There was no one pressing on Matt Bryant. Yet the Bears' win streak hit seven because their offense eked out 13 points, the defense dominated in the Tampa heat but appeared to wither at the wrong time, and Bryant simply handed them a gift.
"We got lucky with the missed field goal," Bears linebacker Brian Urlacher said.
The Bucs' place-kicker sent a 29-yard chip shot field goal a few inches wide right with 2:47 left in the game, and the Bears' offense was able to kill all but 15 seconds off the clock before defensive end Adewale Ogunleye sealed the win by sacking Bucs quarterback Chris Simms on the final play.
Orton's explanation was definitely a reach on this Sunday, but before this season the Bears winning seven straight for the first time since 1986 seemed a reach, as did an 8-3 record using a rookie starting quarterback. Even wilder, the Bears now own the second-best record in the NFC and, if the season ended now, a first-round playoff bye after starting 1-3.
"NFC win, on the road, a team we have had trouble with in the past," coach Lovie Smith said, reeling off the list accomplished by one missed field goal. "They beat us last year. There is a good chance we will see them again (in the playoffs), hopefully, if we keep playing the way we are.
"This is huge for us; it is seven in a row."
The only logical explanations for the way they escaped overtime Sunday belonged to Bucs' coach Jon Gruden and involved some other good Bears fortune. Gruden said Bryant pulled a hamstring on the game's opening kickoff, but then added that the kicker seemed unaffected afterward.
"I missed it," Bryant said of his kick. "That's it. It was one of those days where something like that shouldn't happen."
Nevertheless, things like this keep on happening in this unlikeliest of Bears seasons. Even when all appears lost -- or at least in this case a 10-point fourth-quarter lead appeared gone -- something good occurs.
The "pressing" Orton spoke of occurred mostly early in the game, and came largely from the Bears' defense. Defensive end Alex Brown knocked the ball out of Simms' hand in the first quarter as the Bucs' quarterback reached back to throw on third down from his 8-yard line and it fell on the 1-yard line for the Bears' Tommie Harris to recover.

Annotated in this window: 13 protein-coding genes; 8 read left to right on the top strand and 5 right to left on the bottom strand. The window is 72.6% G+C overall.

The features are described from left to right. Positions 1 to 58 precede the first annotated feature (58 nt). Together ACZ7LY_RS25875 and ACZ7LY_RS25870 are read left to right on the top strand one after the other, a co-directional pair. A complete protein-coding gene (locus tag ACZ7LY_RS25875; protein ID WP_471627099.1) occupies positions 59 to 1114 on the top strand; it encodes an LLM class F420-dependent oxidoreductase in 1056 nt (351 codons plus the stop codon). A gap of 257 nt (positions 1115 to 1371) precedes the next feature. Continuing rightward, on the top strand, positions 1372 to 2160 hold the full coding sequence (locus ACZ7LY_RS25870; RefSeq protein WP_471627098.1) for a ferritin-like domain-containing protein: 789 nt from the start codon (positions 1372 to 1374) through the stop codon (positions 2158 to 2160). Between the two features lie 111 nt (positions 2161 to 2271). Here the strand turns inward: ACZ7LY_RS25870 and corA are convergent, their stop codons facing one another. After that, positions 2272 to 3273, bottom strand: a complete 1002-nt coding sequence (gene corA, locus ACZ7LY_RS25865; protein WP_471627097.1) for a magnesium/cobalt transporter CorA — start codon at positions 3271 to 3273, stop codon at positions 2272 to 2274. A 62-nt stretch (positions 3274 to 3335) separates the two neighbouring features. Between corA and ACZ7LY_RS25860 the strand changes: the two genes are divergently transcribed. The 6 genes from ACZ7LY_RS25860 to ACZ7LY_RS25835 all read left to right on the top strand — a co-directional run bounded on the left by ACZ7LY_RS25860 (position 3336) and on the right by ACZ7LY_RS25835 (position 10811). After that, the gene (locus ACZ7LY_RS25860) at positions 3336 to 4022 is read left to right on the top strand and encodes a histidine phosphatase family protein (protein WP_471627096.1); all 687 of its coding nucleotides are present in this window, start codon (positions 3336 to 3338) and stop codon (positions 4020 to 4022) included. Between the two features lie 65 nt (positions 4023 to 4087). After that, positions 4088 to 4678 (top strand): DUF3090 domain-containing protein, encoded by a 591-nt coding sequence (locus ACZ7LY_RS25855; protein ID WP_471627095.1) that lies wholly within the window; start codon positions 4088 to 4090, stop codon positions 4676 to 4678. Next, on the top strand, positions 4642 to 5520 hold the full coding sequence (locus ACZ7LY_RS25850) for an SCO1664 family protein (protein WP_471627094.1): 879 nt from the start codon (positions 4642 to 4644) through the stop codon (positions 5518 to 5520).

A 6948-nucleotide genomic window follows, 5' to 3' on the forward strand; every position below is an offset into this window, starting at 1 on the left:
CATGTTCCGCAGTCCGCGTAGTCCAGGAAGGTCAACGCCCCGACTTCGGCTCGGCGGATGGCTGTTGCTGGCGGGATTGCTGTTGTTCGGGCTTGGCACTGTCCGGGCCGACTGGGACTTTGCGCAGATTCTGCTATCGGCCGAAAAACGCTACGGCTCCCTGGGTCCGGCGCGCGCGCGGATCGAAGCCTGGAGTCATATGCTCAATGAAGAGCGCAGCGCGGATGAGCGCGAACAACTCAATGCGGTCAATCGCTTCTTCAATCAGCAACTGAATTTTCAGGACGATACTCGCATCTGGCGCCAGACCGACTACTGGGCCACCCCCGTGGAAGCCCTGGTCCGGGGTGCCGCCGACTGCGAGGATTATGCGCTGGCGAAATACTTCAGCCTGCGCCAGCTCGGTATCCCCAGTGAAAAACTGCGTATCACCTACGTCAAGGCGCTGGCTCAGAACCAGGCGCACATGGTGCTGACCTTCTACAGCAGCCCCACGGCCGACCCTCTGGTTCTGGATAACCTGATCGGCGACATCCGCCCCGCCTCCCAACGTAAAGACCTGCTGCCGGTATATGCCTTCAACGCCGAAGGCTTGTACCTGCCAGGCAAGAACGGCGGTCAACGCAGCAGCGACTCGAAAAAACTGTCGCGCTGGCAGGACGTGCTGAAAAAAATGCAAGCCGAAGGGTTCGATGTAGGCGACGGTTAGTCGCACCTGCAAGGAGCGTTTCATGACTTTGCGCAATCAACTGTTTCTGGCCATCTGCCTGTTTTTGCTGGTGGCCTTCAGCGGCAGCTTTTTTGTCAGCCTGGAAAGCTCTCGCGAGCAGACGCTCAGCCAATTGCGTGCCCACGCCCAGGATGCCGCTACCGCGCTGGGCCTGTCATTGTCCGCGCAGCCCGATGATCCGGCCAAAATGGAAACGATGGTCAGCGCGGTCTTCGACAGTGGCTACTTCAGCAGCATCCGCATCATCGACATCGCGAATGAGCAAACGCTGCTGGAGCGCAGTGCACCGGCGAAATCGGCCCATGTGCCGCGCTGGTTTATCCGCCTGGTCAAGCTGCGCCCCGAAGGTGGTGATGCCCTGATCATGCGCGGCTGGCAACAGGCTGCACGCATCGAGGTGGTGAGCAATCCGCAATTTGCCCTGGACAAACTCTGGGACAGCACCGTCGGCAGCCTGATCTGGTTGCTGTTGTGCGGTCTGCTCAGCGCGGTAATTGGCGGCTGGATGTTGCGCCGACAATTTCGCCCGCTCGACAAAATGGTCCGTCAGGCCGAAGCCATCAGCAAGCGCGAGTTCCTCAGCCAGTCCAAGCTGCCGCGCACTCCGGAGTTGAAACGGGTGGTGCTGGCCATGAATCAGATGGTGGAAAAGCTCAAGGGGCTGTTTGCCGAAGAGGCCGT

For the fifth time this season, the Bears' defense had caused a turnover on an opponent's opening drive.
"When you're rushing the passer and you get to him, I mean, I go for the ball most of the time," Brown said. "I want the ball out. Sometimes we can get what we want.
"Last week (against Carolina) I knocked it out twice and we didn't get one. But this week I knocked it out and we got it and we got the ball on the (1) and we were able to punch it in for seven."
A play later, the Bears led 7-0 when the Bucs bit on Orton's play-action fake and right end John Gilmore caught a TD pass in the back corner of the end zone.
"He put it out there a little further than I would have liked, but it was pitch and catch like in the backyard," said Gilmore of his first career TD and first catch of this season. "It wasn't that tough."
The Bucs did convert good field position at the Bears' 45 into a 27-yard Bryant field goal before the quarter ended, but managed to do little else through the first three quarters against the top-ranked Bears defense. They had five first downs until late in the third quarter, had six of their first 10 drives go for four plays or less and punted seven of their first 10 possessions.
"The defense is always going to give you turnovers like they did today down on the 1-yard line, capitalizing on that and scoring," Bears tackle John Tait said. "If we can get a lead in the game, it's tough for other teams to catch up because our defense is so good."
For more than four quarters, this proved the case.
Bears kicker Robbie Gould ended a 40-yard, two-minute drill just before halftime by making a 25-yard field goal. They then added what seemed a severe blow to the Bucs' chances with 3:52 left in the third quarter by making a 36-yard field goal after Jones ran for 20 of his 72 yards and caught a 41-yard screen pass on a 65-yard drive.
"Defensively, with a 10-point lead, you feel pretty good with our defense," Smith said. "They got a little momentum going there at the end, but with the pressure we were able to get up front with Alex and the rest of the guys, it really came through for us."
It didn't occur without a scare.
FB Mike Alstott ended the Bears' defensive streak of touchdown-free quarters at 11 when he concluded a 50-yard fourth-quarter drive by leaping in from the 2 to cut the Bears' lead to 13-10 with 7:00 to play.
The Bucs (7-4) rode the momentum to the Bears' 11-yard line on their next possession with a 58-yard drive made possible by Simms' 30-yard pass to Joey Galloway.
However, on third-and-two, Mike Brown's blitz forced Simms to throw away a pass and forced Bryant's missed final field goal.
Two teams using the same defensive systems and same approaches on offense had battled through four quarters -- each achieving 15 first downs each, the Bears rushing for 118 yards and throwing for 121 and the Bucs rushing for 107 and throwing for 168 -- and one missed chip shot decided it.
"It was basically going to be a chess match and I guess we checkmated them," Harris said.
Or in this case, the Bucs checkmated themselves.
"We knew it was going to be tough, we knew it was going to be one of those games where every point counted and every yard counted," Alex Brown said. "We won by two or three inches because if the ball goes left two or three inches they make the field goal. But it didn't and we won."